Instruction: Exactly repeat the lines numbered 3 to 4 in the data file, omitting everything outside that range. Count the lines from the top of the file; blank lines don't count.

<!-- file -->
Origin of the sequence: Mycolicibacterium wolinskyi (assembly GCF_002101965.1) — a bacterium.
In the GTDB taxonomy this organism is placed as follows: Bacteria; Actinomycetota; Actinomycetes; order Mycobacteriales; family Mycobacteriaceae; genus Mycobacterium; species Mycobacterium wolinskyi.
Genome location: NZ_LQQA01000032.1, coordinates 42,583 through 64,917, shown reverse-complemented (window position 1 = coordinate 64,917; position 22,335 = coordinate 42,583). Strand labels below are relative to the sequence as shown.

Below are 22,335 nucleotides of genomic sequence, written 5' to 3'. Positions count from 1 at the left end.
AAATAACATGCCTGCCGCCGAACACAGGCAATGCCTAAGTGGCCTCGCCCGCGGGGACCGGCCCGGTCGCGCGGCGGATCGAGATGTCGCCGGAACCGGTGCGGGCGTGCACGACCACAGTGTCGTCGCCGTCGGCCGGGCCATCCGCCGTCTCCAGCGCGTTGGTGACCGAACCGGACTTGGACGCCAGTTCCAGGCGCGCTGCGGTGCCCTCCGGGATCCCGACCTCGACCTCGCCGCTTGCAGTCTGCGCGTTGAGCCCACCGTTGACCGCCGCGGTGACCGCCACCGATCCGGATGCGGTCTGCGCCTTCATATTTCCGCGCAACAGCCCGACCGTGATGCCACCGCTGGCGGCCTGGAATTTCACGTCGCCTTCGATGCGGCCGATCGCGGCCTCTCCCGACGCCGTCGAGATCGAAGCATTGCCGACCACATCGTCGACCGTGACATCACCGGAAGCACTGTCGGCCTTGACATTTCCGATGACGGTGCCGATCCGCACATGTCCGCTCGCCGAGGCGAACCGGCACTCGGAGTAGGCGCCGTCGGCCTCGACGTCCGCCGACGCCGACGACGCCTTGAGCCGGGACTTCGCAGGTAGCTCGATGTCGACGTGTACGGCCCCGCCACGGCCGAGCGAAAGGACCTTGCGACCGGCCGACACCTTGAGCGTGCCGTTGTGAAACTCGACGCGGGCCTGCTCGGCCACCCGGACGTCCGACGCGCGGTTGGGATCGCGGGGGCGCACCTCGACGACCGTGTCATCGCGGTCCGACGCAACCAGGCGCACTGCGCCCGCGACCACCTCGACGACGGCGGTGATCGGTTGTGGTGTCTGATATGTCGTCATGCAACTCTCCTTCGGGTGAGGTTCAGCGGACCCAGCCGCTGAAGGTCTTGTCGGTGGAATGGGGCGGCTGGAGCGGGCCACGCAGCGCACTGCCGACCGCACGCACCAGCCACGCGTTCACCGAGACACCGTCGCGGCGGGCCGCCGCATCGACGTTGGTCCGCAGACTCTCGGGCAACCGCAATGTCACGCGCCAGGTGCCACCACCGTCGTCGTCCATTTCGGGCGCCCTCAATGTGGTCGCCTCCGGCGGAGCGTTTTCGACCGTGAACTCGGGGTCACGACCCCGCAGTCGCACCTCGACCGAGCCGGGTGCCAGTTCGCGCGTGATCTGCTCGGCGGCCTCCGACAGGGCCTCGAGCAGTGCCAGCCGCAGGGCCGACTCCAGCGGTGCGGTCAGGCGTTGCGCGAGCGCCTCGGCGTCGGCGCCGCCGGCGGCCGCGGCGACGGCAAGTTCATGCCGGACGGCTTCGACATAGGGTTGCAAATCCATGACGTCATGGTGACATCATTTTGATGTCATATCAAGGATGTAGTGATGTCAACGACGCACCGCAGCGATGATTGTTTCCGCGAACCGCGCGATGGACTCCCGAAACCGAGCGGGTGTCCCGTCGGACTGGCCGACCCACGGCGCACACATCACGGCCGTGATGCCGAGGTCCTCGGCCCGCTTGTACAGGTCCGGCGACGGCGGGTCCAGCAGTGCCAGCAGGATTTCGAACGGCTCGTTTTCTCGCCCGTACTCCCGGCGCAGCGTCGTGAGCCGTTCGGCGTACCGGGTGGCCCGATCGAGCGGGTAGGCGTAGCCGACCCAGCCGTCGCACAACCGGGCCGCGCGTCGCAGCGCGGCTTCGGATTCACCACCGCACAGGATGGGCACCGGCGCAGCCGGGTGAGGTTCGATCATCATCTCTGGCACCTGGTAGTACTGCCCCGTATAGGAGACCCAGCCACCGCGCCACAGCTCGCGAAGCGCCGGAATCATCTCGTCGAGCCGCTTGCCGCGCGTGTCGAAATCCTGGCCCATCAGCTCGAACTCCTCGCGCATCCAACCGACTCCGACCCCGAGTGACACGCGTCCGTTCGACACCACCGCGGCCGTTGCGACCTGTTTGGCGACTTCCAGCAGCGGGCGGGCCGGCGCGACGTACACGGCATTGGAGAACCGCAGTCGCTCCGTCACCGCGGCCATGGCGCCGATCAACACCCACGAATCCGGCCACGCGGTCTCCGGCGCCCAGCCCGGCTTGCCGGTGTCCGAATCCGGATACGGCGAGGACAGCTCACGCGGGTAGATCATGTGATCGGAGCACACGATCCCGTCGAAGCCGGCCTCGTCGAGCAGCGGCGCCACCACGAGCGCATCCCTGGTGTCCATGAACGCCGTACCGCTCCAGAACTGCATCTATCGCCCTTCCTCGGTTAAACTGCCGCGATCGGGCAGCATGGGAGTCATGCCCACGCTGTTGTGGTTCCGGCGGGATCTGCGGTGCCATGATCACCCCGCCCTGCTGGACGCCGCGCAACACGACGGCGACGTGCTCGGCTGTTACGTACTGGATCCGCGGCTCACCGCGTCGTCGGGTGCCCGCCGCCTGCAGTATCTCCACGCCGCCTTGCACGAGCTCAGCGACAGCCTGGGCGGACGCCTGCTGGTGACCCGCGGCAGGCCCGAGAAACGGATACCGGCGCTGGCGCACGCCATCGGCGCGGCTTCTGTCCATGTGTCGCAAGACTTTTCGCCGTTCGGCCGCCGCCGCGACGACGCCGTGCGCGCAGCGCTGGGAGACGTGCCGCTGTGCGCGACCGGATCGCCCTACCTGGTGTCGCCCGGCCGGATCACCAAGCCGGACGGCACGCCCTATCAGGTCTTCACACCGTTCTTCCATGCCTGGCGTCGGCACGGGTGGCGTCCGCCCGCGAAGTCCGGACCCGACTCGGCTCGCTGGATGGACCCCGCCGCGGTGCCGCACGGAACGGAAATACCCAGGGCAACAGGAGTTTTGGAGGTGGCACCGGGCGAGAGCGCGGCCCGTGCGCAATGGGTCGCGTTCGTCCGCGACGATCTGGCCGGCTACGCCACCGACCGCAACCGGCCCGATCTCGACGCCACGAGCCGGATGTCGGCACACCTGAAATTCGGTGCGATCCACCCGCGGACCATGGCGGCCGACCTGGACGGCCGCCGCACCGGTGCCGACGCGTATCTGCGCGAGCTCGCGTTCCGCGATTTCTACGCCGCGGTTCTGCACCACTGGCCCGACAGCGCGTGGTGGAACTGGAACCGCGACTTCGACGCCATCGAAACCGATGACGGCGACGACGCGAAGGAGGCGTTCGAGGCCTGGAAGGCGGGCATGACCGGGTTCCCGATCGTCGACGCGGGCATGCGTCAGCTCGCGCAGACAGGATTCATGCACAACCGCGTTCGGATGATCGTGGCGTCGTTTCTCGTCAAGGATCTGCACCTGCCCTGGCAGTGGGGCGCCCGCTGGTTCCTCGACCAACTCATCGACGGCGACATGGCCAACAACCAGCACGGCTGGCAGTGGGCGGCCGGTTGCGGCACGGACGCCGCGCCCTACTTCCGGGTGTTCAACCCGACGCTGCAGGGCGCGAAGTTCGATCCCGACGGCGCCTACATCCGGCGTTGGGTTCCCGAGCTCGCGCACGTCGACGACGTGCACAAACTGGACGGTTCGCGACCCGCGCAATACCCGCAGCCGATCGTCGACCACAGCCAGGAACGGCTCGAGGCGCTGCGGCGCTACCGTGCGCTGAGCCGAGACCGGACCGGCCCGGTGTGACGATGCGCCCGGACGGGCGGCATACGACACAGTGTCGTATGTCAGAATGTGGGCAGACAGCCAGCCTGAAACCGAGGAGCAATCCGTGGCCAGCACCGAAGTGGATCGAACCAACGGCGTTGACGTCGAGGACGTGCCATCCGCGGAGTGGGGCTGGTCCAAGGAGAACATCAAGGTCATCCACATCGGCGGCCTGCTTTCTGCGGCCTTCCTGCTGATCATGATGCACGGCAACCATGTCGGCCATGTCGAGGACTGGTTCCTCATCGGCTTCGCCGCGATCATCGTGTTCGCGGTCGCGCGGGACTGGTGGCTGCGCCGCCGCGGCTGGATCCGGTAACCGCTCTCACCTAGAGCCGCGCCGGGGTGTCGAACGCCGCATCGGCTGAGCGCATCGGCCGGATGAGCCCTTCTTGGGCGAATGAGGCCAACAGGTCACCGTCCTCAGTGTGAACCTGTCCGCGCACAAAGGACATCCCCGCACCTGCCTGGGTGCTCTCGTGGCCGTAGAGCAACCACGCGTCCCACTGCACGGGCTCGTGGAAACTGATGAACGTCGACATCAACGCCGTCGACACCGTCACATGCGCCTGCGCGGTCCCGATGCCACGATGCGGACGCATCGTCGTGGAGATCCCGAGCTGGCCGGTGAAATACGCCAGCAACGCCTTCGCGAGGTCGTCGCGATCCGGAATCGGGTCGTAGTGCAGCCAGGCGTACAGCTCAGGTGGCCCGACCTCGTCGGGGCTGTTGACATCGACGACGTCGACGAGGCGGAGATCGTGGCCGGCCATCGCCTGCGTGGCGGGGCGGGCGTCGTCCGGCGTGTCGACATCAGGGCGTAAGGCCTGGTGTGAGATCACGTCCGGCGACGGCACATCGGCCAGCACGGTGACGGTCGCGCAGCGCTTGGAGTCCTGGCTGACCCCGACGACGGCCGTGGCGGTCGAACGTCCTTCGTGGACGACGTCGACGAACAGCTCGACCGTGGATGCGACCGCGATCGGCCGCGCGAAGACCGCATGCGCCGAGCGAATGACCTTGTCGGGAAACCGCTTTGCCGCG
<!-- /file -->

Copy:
Genome location: NZ_LQQA01000032.1, coordinates 42,583 through 64,917, shown reverse-complemented (window position 1 = coordinate 64,917; position 22,335 = coordinate 42,583). Strand labels below are relative to the sequence as shown.

Below are 22,335 nucleotides of genomic sequence, written 5' to 3'. Positions count from 1 at the left end.